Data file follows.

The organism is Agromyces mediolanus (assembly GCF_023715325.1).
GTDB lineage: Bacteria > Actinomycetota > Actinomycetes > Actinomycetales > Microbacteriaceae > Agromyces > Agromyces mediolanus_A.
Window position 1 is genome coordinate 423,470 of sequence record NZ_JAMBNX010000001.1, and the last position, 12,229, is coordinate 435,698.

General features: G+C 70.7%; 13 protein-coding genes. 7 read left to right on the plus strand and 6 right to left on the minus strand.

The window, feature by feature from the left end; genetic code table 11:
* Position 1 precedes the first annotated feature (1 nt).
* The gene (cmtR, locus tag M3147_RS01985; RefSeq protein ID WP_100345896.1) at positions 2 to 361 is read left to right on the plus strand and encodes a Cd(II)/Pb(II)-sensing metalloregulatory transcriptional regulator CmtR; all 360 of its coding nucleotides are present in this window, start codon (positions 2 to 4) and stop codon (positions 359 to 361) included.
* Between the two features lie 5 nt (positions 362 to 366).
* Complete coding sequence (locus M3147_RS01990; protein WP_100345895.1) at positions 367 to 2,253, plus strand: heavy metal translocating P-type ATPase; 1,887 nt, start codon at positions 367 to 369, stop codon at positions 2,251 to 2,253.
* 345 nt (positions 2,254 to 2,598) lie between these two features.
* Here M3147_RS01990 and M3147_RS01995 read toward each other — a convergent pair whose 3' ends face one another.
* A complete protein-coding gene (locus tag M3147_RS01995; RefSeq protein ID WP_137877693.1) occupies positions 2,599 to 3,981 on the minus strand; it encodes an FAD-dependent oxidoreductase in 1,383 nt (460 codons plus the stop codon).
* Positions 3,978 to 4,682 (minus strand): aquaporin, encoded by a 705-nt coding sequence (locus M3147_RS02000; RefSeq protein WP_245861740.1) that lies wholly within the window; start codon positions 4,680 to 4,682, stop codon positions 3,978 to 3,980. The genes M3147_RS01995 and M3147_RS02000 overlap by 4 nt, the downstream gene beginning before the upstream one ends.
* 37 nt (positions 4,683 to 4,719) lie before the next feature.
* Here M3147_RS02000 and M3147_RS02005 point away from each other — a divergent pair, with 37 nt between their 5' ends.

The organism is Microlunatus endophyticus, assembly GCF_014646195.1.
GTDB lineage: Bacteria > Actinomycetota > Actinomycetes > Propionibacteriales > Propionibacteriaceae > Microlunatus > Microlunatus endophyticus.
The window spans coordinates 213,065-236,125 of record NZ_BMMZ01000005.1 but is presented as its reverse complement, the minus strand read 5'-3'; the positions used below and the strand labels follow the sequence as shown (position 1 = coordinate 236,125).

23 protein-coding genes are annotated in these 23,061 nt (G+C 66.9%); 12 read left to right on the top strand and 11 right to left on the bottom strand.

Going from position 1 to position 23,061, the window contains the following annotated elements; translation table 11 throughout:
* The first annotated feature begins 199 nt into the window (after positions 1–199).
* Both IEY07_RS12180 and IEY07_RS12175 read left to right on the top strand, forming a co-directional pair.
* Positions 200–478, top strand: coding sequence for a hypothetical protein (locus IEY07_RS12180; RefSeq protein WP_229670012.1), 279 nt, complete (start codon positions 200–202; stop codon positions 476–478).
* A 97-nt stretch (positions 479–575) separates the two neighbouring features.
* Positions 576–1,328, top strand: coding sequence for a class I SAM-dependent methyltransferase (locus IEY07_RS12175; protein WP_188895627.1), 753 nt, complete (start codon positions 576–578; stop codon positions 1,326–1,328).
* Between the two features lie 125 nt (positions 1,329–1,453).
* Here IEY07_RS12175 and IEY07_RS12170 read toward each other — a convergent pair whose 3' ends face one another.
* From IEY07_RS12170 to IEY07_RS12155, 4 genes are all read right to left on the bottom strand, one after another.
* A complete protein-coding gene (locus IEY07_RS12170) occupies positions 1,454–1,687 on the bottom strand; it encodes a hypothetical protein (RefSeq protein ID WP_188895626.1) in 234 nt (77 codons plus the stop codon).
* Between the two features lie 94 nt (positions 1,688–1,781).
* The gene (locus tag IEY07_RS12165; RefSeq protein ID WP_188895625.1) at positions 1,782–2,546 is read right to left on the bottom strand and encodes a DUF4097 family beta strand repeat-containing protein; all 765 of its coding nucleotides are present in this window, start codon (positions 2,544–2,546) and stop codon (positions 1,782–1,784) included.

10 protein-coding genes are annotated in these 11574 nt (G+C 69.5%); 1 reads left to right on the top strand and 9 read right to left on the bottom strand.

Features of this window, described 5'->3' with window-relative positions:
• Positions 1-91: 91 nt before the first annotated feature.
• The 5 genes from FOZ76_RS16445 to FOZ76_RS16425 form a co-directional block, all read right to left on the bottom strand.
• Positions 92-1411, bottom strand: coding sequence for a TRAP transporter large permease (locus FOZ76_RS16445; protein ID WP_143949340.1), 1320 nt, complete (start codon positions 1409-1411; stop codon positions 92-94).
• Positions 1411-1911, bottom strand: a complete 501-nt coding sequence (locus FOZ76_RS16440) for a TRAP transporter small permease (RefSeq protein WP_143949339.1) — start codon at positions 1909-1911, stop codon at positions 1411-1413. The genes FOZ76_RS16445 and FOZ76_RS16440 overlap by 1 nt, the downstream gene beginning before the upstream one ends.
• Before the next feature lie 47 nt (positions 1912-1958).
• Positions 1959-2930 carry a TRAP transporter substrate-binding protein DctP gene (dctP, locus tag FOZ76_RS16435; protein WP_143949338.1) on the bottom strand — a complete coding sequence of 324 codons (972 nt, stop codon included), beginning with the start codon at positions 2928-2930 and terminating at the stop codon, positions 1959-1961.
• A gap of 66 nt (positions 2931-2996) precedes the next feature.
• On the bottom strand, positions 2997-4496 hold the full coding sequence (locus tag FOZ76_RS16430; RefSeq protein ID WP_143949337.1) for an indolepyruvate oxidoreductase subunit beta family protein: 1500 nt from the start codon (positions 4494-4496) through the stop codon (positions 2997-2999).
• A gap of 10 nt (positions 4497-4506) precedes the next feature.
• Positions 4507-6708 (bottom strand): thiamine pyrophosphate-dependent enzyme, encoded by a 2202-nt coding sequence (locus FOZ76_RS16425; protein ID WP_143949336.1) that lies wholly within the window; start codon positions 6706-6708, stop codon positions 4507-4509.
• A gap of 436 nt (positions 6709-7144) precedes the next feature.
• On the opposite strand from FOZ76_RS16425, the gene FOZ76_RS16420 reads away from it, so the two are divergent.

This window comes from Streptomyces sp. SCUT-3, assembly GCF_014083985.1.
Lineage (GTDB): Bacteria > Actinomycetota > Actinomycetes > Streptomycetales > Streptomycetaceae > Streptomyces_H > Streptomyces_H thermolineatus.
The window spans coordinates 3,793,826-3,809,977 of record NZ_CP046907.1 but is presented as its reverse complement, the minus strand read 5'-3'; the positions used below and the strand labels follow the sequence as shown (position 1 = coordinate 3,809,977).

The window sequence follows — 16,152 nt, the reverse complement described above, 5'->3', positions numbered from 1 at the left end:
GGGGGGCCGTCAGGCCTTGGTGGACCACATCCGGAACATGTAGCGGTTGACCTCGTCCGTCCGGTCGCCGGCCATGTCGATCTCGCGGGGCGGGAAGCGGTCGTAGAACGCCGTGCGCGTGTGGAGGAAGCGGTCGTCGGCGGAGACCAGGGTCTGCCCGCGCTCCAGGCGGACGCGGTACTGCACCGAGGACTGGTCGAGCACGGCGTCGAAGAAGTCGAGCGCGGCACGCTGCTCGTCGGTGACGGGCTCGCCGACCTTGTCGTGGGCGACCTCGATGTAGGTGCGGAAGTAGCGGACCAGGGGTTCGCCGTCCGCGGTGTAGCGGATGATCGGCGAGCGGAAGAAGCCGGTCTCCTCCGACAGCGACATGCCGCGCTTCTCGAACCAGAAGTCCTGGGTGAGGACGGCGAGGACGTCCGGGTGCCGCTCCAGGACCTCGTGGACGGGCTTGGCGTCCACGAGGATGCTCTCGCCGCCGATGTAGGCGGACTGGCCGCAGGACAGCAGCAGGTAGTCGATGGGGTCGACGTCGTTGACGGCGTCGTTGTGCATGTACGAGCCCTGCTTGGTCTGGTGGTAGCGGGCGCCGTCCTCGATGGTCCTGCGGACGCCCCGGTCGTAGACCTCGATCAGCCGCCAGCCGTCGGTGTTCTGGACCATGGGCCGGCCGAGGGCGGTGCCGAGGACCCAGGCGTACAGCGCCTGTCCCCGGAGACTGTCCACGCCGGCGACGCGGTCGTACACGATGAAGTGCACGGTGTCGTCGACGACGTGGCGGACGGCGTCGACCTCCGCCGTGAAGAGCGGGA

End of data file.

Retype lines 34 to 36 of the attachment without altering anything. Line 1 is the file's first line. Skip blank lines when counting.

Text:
• Positions 1-91: 91 nt before the first annotated feature.
• The 5 genes from FOZ76_RS16445 to FOZ76_RS16425 form a co-directional block, all read right to left on the bottom strand.
• Positions 92-1411, bottom strand: coding sequence for a TRAP transporter large permease (locus FOZ76_RS16445; protein ID WP_143949340.1), 1320 nt, complete (start codon positions 1409-1411; stop codon positions 92-94).